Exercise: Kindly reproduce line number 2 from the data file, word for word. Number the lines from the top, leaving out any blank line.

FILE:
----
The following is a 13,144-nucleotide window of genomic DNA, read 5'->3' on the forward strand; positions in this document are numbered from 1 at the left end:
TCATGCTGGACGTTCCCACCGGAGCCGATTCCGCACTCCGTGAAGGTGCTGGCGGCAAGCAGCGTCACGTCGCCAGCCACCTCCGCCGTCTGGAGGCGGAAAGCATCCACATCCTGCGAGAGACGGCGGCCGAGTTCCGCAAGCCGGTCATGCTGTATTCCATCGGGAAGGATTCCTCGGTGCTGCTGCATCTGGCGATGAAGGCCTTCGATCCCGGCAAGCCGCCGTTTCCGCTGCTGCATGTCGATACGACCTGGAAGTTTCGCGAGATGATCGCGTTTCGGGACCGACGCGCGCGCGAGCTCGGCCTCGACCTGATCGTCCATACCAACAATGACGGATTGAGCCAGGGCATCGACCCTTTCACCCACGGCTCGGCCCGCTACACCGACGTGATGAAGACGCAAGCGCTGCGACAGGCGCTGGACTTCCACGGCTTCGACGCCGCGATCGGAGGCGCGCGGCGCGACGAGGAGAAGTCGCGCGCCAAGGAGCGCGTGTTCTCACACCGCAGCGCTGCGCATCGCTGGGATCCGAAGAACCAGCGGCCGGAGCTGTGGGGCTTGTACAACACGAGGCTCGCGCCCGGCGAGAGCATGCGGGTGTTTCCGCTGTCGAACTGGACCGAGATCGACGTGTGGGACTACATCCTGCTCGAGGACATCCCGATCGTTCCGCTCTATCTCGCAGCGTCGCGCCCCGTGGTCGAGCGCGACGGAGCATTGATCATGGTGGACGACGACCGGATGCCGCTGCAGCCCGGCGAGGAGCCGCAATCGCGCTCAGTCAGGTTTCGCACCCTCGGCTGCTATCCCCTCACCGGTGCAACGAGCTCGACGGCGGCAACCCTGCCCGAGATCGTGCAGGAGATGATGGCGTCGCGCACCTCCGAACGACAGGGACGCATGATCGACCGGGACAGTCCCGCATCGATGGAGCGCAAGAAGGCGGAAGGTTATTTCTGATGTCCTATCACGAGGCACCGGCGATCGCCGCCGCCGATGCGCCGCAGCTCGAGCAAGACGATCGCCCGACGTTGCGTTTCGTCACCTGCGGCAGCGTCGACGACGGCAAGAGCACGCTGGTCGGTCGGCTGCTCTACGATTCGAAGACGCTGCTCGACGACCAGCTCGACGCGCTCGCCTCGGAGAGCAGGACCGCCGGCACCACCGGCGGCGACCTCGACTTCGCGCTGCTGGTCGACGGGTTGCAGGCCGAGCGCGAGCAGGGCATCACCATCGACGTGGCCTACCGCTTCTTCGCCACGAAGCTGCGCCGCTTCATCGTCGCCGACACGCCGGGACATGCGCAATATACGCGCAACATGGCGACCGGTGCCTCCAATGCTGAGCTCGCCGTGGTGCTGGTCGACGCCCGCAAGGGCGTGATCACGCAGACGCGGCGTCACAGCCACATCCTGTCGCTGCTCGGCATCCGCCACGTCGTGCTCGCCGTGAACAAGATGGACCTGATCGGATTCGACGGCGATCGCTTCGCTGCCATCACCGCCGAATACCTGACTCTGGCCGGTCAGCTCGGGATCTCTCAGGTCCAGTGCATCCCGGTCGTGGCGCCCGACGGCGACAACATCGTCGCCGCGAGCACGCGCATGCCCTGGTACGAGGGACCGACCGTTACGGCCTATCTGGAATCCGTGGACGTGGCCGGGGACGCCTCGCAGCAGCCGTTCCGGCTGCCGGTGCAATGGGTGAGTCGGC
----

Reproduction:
TCATGCTGGACGTTCCCACCGGAGCCGATTCCGCACTCCGTGAAGGTGCTGGCGGCAAGCAGCGTCACGTCGCCAGCCACCTCCGCCGTCTGGAGGCGGAAAGCATCCACATCCTGCGAGAGACGGCGGCCGAGTTCCGCAAGCCGGTCATGCTGTATTCCATCGGGAAGGATTCCTCGGTGCTGCTGCATCTGGCGATGAAGGCCTTCGATCCCGGCAAGCCGCCGTTTCCGCTGCTGCATGTCGATACGACCTGGAAGTTTCGCGAGATGATCGCGTTTCGGGACCGACGCGCGCGCGAGCTCGGCCTCGACCTGATCGTCCATACCAACAATGACGGATTGAGCCAGGGCATCGACCCTTTCACCCACGGCTCGGCCCGCTACACCGACGTGATGAAGACGCAAGCGCTGCGACAGGCGCTGGACTTCCACGGCTTCGACGCCGCGATCGGAGGCGCGCGGCGCGACGAGGAGAAGTCGCGCGCCAAGGAGCGCGTGTTCTCACACCGCAGCGCTGCGCATCGCTGGGATCCGAAGAACCAGCGGCCGGAGCTGTGGGGCTTGTACAACACGAGGCTCGCGCCCGGCGAGAGCATGCGGGTGTTTCCGCTGTCGAACTGGACCGAGATCGACGTGTGGGACTACATCCTGCTCGAGGACATCCCGATCGTTCCGCTCTATCTCGCAGCGTCGCGCCCCGTGGTCGAGCGCGACGGAGCATTGATCATGGTGGACGACGACCGGATGCCGCTGCAGCCCGGCGAGGAGCCGCAATCGCGCTCAGTCAGGTTTCGCACCCTCGGCTGCTATCCCCTCACCGGTGCAACGAGCTCGACGGCGGCAACCCTGCCCGAGATCGTGCAGGAGATGATGGCGTCGCGCACCTCCGAACGACAGGGACGCATGATCGACCGGGACAGTCCCGCATCGATGGAGCGCAAGAAGGCGGAAGGTTATTTCTGATGTCCTATCACGAGGCACCGGCGATCGCCGCCGCCGATGCGCCGCAGCTCGAGCAAGACGATCGCCCGACGTTGCGTTTCGTCACCTGCGGCAGCGTCGACGACGGCAAGAGCACGCTGGTCGGTCGGCTGCTCTACGATTCGAAGACGCTGCTCGACGACCAGCTCGACGCGCTCGCCTCGGAGAGCAGGACCGCCGGCACCACCGGCGGCGACCTCGACTTCGCGCTGCTGGTCGACGGGTTGCAGGCCGAGCGCGAGCAGGGCATCACCATCGACGTGGCCTACCGCTTCTTCGCCACGAAGCTGCGCCGCTTCATCGTCGCCGACACGCCGGGACATGCGCAATATACGCGCAACATGGCGACCGGTGCCTCCAATGCTGAGCTCGCCGTGGTGCTGGTCGACGCCCGCAAGGGCGTGATCACGCAGACGCGGCGTCACAGCCACATCCTGTCGCTGCTCGGCATCCGCCACGTCGTGCTCGCCGTGAACAAGATGGACCTGATCGGATTCGACGGCGATCGCTTCGCTGCCATCACCGCCGAATACCTGACTCTGGCCGGTCAGCTCGGGATCTCTCAGGTCCAGTGCATCCCGGTCGTGGCGCCCGACGGCGACAACATCGTCGCCGCGAGCACGCGCATGCCCTGGTACGAGGGACCGACCGTTACGGCCTATCTGGAATCCGTGGACGTGGCCGGGGACGCCTCGCAGCAGCCGTTCCGGCTGCCGGTGCAATGGGTGAGTCGGC